If the reader cannot ride along on the poetry, when it becomes dominant, by turning shapes into mental sounds, the shift in scope, from trying to assemble the characters and plot necessary for at least one meaning, to the dance of style-ranging words, the results are jarring. Fritz Senn proposes that the novel's fractured structure is the unity thereof, by the graces of the title and intent: the one true theme* is based on the very first sentence of the Odyssey, translated with significant word order intact: Man, sing muse of, much traveled..." The word "polutropos" applies simultaneously to man as a whole and to Odysseus, and "much-traveled" also means "many-turned" or capable of many directions. The language itself turns in all the directions of the English language the same way Bloom (and Stephen) wander throughout Dublin in one day. This is another formation of what Stuart Gilbert claimed was one of the strongest themes of the novel: the lotus or fractal shape, in which smaller elements of the whole represent the same structure as a wider scope that contains them, and which is also contained within an even larger structure bearing the same qualities, perhaps to infinite degrees. The random multimeaning of the novel is the very quality echoed through every scale of its structure as can be perceived by Polytropic Man. A letter can have several sounds in the context of different letters, a word can have several meanings, a sentence several functions varying with syntax, a story several intents judged in contrast with other stories, a novel multiple interpretations, a canon varying genre, humanity ultimately ending the chain in a godless world because, as yet, there is no trope to which we may link or differentiate ourselves.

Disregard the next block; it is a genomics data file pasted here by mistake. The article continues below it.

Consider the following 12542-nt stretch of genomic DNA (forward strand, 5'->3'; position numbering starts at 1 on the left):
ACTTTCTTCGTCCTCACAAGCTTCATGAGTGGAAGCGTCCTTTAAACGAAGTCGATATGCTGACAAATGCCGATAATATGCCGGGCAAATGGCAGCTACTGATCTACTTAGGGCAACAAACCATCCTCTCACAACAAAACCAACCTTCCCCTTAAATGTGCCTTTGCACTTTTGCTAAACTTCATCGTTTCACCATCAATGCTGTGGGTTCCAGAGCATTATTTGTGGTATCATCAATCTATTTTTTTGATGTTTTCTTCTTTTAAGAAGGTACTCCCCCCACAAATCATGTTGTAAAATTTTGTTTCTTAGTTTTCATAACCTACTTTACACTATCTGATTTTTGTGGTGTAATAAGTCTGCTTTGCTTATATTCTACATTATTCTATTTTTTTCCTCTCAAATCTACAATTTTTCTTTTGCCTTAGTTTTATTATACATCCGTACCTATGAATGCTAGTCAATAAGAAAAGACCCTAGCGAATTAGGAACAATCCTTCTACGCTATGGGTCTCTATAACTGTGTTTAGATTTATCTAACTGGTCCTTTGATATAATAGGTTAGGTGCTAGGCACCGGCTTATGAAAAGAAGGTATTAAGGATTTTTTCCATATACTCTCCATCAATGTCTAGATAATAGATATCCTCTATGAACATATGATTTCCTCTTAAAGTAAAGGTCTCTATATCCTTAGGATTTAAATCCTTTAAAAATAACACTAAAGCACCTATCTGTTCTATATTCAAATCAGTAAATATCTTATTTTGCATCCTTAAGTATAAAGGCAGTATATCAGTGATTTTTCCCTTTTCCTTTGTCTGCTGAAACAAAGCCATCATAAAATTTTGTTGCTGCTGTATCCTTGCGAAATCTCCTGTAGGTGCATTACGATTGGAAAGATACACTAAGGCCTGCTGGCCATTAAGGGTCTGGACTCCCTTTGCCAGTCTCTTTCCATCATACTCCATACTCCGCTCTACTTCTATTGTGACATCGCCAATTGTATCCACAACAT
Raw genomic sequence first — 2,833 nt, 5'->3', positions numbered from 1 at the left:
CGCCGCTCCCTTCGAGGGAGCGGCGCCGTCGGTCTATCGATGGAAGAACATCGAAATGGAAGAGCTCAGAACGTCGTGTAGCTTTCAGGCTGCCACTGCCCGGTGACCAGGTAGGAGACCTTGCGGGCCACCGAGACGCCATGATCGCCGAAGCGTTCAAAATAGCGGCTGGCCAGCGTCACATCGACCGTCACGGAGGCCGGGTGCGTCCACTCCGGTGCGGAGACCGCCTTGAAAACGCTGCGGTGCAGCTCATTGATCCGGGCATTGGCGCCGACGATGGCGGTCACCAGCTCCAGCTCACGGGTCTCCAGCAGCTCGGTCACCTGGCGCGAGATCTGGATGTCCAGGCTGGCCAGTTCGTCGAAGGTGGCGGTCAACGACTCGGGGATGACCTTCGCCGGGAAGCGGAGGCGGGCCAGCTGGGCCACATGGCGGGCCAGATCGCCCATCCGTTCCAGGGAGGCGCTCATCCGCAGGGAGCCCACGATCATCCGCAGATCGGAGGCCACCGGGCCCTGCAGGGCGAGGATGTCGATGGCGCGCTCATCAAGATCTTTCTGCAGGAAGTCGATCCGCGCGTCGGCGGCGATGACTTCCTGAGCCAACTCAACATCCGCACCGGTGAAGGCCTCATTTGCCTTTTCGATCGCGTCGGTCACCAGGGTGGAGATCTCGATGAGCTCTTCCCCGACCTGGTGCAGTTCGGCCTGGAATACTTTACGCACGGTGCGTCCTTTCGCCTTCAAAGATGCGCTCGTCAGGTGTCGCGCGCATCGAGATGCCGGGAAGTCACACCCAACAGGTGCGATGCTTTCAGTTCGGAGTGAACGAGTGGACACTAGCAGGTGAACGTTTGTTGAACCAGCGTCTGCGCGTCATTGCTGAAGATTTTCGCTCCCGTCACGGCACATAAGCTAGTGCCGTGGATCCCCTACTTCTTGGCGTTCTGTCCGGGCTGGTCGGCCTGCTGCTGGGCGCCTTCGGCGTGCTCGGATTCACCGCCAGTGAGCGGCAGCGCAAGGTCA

Of course, one must accept that even this concept is yet another attempt of the artist's patternmaking mind to tie two concepts together and thereby create meaning, an act which is the inescapable goal of the critic and which Ulysses ruthlessly perplexes. The previous sentence just did exactly that; the sentences in Ulysses that seem not to have that meaning, that seem to be only symbols for sounds, almost escape such things but for the fact that Joyce was human and such acts are the mental bliss of humanity, another aspect we accept, Bloomily, with a knowing smile.
All page numbers for Ulysses taken from the 1961 page numbers given in the margins of the 1990 Vintage Books/ Random House reprint of the unabridged 1961 text.
Looking at such a limited (!) list as this only serves to encourage longing for all the criticisms still out there, unchecked, unfound, unread (in fact, a good many of these are partially unread). As is, the list includes some only briefly (or non-) annotated auto-recommendations.
1. Adams, Robert Martin. Surface and Symbol: the consistency of James Joyce's Ulysses. New York: Oxford U. Press, 1962.
2. Blamires, Harry. The Bloomsday Book, a Guide through Joyce's Ulysses. London, New York: Methuen, 1966 (1984 reprint)
This is essentially an extremely good Cliffs Notes, summarizing all of the events and standard themes throughout the book on a page-by-page basis. It also references the sources of all the symbolic ideas it references, otherwise sticking to creating succinct story-map out of embellished literary terrain. I carried this around for when my recognizable-structure-per-page ration fell to one word or less.